Men’s golf ends season 3rd in NESCAC

Men’s golf finished the season with a disappointing third-place finish at the NESCAC Championship at Neshobe Golf Course this weekend. The men posted rounds of 314 and 302 on Saturday and Sunday to finish 21 shots behind host Middlebury, who earned the conference’s sole bid to the NCAA tournament. The loss overshadows the 14th consecutive Little Three Championship that the Ephs captured earlier in the week. The competition featured a Ryder Cup format in which players team up in the morning for alternate shot matches against pairs from both schools and then play individual matches against a single opponent from each school in the afternoon. The men dispatched Amherst 9.5 to 2.5 and Wesleyan 11 to 1 on their home Taconic Golf Club for the title.

“The cool weather and gusty winds played some factor in the higher scores Saturday,” Head Coach Rick Pohle said of the NESCAC championship.

“We struggled with a few bad breaks, some poor execution and mentally some breakdowns in decision making. However, I was proud to see how we responded on the second day of the tournament; our players showed a lot of character in a situation where they could have just packed it in. We had a nice discussion before the round and I let them know that I wasn’t disappointed in them, but that I was disappointed for them because they wanted to go out on a high note and probably pushed a bit too hard in round one.”

The men stepped onto the tee Sunday afternoon looking to stage a dramatic comeback and close the 12-shot deficit that separated them from Middlebury. Unfortunately, there were a few too many tough breaks and bad swings to apply any pressure. Jack Ervasti ’13 led the way with a two-over-par 74 for a two-day total of 154 and a ninth-place finish. Co-captains Jake Wagner ’11, Bob Camp ’11 and Jack Killea ’11 followed close behind with rounds of 75, 76 and 76 for two-day totals of 153, 153 and 158, respectively. Wagner and Camp tied for seventh overall, while Killea finished in 16th. Co-captain Drew Murray ’11 battled for a 78 – a one-shot improvement on his first round – and a two-day total of 157 for a 13th-place result.

“We didn’t have the magic this weekend,” Wagner said. “[We] got beat pretty soundly by Middlebury. They played inspired golf, and we are obviously pretty disappointed with our play right now.”

On Wednesday, the men hosted Amherst and Wesleyan at Taconic Golf Club. The Ephs jumped out to a quick start in the morning in the alternate shot matches, as the teams of Wagner and Murray, Killea and Ervasti and rookies Ross Bowen ’14 and Dylan Dethier ’14 each won both of their matches against their counterparts from Wesleyan and Amherst. Camp and Wyatt Sparks ’13 also attained a decisive seven-and-six victory over their opponents from Amherst, giving the men a 4-0 lead over the Jeffs and a 3-1 lead over the Cardinals heading into the afternoon singles session.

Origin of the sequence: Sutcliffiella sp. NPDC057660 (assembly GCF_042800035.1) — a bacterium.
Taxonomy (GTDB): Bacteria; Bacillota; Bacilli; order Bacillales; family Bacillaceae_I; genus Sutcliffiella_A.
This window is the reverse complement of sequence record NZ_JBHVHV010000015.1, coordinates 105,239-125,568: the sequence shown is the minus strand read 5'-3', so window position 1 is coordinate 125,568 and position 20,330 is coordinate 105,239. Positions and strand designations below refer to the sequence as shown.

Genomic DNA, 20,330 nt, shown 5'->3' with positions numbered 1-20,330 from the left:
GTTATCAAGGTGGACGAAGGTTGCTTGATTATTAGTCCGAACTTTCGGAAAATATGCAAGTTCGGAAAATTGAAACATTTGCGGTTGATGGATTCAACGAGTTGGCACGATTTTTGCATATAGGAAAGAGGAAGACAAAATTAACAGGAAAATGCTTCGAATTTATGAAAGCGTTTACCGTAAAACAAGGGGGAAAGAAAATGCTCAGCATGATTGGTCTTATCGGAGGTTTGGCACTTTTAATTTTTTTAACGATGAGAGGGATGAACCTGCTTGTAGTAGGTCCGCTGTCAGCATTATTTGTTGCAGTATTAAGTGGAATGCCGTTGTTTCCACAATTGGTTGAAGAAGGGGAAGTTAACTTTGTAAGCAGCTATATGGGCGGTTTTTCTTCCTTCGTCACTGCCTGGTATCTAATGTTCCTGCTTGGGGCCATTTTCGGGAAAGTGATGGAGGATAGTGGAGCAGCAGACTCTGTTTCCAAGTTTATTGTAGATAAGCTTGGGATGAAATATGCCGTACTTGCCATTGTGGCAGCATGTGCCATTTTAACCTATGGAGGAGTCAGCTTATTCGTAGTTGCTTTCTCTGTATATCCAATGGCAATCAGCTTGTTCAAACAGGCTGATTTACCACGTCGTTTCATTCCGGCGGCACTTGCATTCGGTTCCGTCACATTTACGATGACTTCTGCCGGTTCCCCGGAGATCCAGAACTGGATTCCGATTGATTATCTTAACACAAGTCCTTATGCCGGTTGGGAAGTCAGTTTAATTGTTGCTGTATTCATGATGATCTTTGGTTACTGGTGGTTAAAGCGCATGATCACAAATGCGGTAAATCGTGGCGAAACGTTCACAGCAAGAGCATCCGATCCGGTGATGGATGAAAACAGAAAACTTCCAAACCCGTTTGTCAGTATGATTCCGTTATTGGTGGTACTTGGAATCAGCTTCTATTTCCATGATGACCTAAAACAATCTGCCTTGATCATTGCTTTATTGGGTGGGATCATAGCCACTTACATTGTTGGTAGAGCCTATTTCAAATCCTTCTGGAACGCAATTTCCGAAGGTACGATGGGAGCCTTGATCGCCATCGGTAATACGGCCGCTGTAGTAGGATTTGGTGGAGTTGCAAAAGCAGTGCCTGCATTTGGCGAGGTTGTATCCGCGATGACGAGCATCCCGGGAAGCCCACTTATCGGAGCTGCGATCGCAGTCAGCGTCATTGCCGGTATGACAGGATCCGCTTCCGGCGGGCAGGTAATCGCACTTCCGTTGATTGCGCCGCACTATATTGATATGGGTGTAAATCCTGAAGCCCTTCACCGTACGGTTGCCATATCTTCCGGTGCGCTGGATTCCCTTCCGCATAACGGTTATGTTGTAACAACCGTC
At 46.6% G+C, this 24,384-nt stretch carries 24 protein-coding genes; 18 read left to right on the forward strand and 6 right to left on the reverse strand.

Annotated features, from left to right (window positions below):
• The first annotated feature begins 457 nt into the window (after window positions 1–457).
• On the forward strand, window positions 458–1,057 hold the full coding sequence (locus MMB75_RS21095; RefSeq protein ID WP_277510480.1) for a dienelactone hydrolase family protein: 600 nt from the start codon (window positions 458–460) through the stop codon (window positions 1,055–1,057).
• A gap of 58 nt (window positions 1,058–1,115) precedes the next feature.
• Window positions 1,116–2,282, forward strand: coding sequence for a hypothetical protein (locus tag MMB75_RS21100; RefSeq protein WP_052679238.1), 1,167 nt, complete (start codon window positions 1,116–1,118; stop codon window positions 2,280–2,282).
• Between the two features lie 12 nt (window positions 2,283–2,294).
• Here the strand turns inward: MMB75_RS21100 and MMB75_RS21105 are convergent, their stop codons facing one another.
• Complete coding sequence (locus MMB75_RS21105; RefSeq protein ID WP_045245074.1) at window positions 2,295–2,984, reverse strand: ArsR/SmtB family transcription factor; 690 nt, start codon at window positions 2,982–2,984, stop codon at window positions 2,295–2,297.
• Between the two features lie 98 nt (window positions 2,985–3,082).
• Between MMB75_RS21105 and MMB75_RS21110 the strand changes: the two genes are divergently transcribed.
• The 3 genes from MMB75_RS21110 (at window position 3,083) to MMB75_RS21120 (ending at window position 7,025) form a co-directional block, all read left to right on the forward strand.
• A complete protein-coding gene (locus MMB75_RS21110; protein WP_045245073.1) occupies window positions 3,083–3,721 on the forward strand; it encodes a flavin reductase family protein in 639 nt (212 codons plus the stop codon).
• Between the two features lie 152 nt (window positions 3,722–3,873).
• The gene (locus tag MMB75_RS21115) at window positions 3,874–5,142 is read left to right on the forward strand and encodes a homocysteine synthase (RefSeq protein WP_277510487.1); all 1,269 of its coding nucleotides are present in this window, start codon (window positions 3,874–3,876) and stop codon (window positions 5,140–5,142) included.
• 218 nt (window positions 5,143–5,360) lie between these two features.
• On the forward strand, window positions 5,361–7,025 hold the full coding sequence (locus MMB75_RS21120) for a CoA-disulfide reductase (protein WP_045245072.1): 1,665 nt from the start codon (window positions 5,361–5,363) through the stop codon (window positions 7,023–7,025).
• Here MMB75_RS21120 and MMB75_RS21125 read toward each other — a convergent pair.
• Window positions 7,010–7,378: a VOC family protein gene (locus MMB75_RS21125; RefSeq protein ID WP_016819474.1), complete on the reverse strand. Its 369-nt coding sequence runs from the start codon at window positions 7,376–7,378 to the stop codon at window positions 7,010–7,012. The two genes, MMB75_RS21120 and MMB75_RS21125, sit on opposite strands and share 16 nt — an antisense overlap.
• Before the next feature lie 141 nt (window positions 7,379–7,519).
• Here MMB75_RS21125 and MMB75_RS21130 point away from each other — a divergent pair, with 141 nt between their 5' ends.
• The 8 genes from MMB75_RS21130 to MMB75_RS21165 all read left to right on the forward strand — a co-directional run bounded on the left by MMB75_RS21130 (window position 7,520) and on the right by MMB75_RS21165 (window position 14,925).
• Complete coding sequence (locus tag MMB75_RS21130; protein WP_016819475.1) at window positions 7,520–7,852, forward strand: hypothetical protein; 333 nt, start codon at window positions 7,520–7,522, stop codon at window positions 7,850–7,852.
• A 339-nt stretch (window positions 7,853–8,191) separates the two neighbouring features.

The men continued to dominate in the afternoon matches. Bowen and Dethier set the tone, closing their opponents out by the 12th hole and bringing the Ephs within a half point of clinching the title with six matches still out on the course. Camp, Ervasti and Murray also swept their afternoon matches after some hard-fought battles. Murray was the first to finish and earned the decisive point that retained the title for the 14th year in a row. Killea then earned a convincing five-and-four victory over his opponent from Wesleyan and halved his Amherst match. Finally, Wagner and Sparks were each able to earn a victory against the Cardinals, but they fell short in their matches against the Jeffs.

Despite their unsuccessful bid for the NCAA championship, the men finish the season having won the Little Three, as well as four other titles in the year.

“It’s hard to believe four years of NESCAC golf are over,” Wagner said in reference to the end of his collegiate career. “But we know the team is in good hands for years to come. On behalf of all the seniors, I want to thank Coach Pohle for everything he has done over the last four years.”

“I told the seniors that falling short of their goal to win the championship should not diminish what they have accomplished over the past four years,” Pohle said. “They rank up among the top classes that I have had at Williams in my 28 years here. We have some very big shoes to fill in the fall, but I am confident that we have the players already on board to step right in and continue the success our program has enjoyed for so many years.”

The senior class graduates as the winningest class in recent memory, but the team will return 12 members next year. The men also expect to add a few rookies to the roster for its fall season.

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